When you no longer have a use for a larger household item or piece of furniture, have you ever put the item out by the street for passersby to take as needed? If someone were to stop and look more closely at your item, would you consider him or her to be trespassing? The notion of trespassing is one that can vary from one person to another. There is also a legal definition, of course, but as with most laws, the application of the definition frequently depends on the circumstances of a particular case. Trespassing is often an element in personal injury lawsuits involving dog bites, as highlighted by a recent ruling in Connecticut Superior Court.
Chair for the Taking
The case in question dates back to an incident that occurred in June 2014 when a 58-year-old Kent woman stopped to investigate a chair that had been placed near the side of the road on another’s property. The woman pulled her car into the driveway of the property and got out to look more closely at the chair. She was subsequently attacked by three dogs who lived on the property, causing nerve damage, lacerations, scarring, and disfigurement. The woman filed a lawsuit against the owner of the property and the dogs for medical expenses as well as non-economic damages.
Last month, a Connecticut Superior Court judge determined that the property owner was not negligent regarding her dogs, but that she was responsible for the injuries under Connecticut’s strict liability law. According to the law in Connecticut, the owner of a dog that inflicts physical harm or property damage is liable for the damages caused as long as the victim was not trespassing or teasing or abusing the dog.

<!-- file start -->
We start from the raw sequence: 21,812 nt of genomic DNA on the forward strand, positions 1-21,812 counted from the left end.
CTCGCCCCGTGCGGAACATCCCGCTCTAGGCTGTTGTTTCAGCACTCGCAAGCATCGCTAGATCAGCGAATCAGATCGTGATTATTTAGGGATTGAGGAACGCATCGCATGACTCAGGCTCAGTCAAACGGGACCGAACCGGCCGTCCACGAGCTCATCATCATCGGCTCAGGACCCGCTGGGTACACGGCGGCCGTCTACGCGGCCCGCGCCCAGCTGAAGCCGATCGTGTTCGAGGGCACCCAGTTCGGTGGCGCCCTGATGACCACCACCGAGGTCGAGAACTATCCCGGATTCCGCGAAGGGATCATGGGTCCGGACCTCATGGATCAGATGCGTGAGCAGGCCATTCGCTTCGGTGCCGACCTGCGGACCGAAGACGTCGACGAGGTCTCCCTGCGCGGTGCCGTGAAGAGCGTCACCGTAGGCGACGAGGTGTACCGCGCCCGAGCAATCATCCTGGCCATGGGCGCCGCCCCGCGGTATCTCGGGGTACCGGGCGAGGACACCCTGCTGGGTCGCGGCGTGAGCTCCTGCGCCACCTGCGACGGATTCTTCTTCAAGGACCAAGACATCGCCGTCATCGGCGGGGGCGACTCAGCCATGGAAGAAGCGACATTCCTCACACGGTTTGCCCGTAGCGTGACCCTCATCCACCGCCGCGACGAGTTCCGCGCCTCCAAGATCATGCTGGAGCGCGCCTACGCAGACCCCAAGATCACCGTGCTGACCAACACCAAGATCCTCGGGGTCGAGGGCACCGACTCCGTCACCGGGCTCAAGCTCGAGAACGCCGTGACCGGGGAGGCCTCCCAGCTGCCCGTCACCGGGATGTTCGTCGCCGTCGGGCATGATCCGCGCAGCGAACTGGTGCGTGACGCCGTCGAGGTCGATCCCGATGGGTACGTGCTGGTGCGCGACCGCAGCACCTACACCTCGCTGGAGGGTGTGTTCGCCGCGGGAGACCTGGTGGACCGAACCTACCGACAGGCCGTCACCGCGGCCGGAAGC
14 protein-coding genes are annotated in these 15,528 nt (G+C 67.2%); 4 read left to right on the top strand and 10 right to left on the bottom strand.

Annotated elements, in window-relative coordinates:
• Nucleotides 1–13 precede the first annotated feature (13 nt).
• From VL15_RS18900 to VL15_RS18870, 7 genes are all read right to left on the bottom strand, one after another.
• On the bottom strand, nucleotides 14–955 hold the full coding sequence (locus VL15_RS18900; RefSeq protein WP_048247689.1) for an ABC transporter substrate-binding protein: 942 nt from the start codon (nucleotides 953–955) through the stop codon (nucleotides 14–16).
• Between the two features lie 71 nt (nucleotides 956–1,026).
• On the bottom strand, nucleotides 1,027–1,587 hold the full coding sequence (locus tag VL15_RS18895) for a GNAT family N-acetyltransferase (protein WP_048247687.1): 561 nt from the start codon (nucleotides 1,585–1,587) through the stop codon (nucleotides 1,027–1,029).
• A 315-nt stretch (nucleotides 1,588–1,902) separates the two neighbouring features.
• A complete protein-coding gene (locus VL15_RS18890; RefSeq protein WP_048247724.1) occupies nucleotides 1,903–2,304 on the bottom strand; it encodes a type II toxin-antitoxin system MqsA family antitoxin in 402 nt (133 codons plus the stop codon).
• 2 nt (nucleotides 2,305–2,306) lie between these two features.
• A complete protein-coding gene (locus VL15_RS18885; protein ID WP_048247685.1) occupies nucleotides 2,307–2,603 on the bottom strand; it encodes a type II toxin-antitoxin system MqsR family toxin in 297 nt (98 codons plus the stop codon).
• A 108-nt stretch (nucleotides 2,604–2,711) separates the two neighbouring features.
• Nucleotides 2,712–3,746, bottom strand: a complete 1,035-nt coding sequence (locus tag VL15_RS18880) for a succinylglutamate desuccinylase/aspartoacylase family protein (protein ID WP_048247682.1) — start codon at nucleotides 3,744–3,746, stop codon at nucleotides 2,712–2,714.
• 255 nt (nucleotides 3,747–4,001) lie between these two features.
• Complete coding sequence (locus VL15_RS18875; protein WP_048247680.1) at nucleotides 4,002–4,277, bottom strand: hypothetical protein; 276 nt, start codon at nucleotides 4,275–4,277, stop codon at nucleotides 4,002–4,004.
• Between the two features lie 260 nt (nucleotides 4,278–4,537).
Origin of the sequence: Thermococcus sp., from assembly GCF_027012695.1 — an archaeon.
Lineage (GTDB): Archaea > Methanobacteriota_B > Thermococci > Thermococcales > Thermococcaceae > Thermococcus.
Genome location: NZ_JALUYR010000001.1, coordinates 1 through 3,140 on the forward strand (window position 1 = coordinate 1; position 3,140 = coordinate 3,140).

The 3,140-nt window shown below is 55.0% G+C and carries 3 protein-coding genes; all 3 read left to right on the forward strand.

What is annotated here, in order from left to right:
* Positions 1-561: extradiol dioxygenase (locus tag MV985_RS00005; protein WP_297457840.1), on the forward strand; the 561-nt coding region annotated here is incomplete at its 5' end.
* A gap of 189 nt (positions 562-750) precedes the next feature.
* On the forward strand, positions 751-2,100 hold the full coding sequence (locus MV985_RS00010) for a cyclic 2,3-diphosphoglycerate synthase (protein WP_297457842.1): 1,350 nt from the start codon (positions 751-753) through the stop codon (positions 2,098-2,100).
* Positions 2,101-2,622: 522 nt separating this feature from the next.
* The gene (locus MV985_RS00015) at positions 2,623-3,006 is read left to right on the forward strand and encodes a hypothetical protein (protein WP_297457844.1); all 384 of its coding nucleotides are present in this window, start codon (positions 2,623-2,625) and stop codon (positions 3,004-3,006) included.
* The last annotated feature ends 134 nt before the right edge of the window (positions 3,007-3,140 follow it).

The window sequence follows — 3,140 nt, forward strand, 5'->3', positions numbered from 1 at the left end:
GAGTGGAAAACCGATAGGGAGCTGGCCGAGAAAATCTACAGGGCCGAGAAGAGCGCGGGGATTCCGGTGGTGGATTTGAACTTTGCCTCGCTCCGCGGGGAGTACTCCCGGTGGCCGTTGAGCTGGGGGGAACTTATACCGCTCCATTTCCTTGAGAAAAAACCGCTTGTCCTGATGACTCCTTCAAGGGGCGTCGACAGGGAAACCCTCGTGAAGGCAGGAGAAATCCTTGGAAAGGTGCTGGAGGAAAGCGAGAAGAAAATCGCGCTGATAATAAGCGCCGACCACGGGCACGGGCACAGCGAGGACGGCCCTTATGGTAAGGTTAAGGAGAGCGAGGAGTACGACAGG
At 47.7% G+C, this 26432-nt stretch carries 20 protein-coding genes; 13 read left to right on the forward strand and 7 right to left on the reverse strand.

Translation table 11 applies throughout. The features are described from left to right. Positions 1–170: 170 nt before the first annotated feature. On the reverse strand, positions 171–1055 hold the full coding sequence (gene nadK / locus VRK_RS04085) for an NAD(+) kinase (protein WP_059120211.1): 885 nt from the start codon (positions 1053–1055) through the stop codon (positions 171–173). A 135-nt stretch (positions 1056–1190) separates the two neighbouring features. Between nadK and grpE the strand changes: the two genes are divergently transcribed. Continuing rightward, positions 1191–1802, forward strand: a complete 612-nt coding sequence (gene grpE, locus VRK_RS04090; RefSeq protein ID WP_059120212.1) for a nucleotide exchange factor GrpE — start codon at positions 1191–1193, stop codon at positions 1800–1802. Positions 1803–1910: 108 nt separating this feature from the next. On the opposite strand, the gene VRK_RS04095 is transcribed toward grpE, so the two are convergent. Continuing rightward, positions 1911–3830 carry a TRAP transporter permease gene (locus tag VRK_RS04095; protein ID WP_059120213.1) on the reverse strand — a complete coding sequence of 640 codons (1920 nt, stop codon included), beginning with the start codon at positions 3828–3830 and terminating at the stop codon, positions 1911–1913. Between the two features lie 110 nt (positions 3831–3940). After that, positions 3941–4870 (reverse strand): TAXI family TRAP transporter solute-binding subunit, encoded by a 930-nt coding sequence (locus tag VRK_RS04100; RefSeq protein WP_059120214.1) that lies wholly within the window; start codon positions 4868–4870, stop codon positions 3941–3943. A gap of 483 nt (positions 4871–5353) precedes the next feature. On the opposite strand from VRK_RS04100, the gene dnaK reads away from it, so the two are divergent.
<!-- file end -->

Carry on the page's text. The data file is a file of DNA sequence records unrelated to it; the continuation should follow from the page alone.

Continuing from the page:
Questions Regarding Trespassing
Since the attack took place on the property where the dogs lived, trespassing was an important element in this case. The judge determined that by placing the chair near the road—incidentally blocking a “beware of dog” sign—the dogs’ owner was inviting people to stop and look more closely at the chair. In his ruling, the judge acknowledged that the injured woman technically did enter upon the land of another, but she did so without intent to cause damage and, in fact, did not cause damage. There were no claims that the injured woman teased or abused the dogs in any way.
Ultimately, the court awarded the injured woman $125,000 in non-economic damages and more than $7,000 in medical costs.
Get the Help You Need
If you have been bitten by a dog and believe that the animal’s owner should be liable for your injuries, contact an experienced Hartford personal injury attorney. Call [[phone1]] for a free consultation at Woolf Law Firm, LLC today. We will help you explore your available options and ensure that your rights are fully protected.